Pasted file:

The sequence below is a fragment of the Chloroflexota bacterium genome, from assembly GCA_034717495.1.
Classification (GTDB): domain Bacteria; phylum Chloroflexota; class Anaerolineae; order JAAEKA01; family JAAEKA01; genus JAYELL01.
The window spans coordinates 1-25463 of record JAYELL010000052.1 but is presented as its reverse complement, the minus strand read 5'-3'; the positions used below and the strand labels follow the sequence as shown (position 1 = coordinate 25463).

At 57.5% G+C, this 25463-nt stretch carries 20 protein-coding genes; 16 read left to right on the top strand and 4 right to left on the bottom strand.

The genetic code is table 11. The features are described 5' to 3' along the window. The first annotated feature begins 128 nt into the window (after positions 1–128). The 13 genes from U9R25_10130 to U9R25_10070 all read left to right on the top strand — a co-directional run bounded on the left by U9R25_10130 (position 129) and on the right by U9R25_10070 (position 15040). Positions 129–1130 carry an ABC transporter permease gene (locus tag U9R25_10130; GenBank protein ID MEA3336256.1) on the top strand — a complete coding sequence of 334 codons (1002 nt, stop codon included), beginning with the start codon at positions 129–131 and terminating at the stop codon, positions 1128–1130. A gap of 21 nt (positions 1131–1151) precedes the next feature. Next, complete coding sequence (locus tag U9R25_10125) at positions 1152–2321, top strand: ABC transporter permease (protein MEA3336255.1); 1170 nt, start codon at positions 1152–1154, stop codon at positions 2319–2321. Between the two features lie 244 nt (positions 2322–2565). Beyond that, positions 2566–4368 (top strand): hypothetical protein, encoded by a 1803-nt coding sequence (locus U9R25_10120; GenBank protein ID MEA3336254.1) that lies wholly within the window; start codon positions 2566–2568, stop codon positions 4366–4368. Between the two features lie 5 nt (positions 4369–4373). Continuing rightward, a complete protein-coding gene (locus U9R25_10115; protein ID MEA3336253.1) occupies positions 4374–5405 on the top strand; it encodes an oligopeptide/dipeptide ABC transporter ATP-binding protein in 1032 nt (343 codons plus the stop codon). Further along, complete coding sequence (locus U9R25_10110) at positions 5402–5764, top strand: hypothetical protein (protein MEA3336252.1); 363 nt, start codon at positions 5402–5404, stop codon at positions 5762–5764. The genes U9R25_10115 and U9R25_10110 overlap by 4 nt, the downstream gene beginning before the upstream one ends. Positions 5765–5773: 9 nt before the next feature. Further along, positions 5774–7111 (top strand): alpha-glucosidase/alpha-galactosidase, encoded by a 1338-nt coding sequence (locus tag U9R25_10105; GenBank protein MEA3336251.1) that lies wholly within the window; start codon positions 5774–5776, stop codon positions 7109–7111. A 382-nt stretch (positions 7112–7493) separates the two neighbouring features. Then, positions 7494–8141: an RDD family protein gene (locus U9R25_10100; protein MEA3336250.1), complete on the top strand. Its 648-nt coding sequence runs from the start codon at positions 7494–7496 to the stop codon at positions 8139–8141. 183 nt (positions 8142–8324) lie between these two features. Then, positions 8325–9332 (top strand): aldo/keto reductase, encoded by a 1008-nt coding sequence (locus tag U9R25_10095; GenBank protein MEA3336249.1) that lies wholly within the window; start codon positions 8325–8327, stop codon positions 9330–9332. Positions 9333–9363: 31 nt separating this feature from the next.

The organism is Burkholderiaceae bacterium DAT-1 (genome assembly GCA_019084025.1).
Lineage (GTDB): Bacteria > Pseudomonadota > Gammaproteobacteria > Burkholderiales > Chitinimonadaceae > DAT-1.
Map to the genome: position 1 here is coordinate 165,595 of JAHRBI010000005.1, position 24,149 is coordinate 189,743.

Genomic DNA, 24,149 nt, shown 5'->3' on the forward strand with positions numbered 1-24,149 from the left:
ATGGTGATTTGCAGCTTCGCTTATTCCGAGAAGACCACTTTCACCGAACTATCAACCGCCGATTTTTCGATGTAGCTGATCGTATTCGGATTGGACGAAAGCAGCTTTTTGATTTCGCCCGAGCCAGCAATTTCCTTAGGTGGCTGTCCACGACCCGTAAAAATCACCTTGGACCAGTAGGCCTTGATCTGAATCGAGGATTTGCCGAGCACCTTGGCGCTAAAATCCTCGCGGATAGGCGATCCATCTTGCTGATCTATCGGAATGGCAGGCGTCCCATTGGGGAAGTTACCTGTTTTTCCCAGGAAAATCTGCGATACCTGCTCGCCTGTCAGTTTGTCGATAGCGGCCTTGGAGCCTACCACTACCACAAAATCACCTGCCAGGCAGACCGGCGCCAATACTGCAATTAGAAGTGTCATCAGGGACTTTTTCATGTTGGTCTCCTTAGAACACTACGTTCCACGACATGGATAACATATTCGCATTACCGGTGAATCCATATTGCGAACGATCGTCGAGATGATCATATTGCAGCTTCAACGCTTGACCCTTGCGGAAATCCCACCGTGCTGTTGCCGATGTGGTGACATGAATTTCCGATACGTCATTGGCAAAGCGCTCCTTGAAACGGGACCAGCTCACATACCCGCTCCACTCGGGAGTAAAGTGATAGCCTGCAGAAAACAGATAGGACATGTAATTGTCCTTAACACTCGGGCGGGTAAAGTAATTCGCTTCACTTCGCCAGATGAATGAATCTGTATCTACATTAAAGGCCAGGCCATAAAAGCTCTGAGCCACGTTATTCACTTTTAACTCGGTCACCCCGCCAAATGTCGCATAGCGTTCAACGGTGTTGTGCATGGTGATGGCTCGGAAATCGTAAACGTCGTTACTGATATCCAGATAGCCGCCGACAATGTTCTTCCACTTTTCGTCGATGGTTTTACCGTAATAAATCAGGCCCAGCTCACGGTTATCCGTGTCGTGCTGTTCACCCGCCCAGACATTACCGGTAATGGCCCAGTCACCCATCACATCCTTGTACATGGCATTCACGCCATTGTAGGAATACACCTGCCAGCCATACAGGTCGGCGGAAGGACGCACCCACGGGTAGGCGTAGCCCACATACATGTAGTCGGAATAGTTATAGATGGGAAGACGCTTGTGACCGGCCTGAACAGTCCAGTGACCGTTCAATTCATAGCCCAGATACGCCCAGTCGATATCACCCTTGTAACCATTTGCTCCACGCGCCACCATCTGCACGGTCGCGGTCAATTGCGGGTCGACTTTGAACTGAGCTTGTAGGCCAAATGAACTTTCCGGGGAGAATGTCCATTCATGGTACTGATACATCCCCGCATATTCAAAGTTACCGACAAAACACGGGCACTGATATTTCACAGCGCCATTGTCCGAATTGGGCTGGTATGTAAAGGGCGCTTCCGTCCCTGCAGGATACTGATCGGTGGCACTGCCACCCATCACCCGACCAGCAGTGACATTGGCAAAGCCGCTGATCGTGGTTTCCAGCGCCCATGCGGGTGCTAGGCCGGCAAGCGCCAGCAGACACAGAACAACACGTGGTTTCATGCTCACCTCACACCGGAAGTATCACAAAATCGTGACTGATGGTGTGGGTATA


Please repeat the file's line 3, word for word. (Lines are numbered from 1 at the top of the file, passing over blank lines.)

The window spans coordinates 1-25463 of record JAYELL010000052.1 but is presented as its reverse complement, the minus strand read 5'-3'; the positions used below and the strand labels follow the sequence as shown (position 1 = coordinate 25463).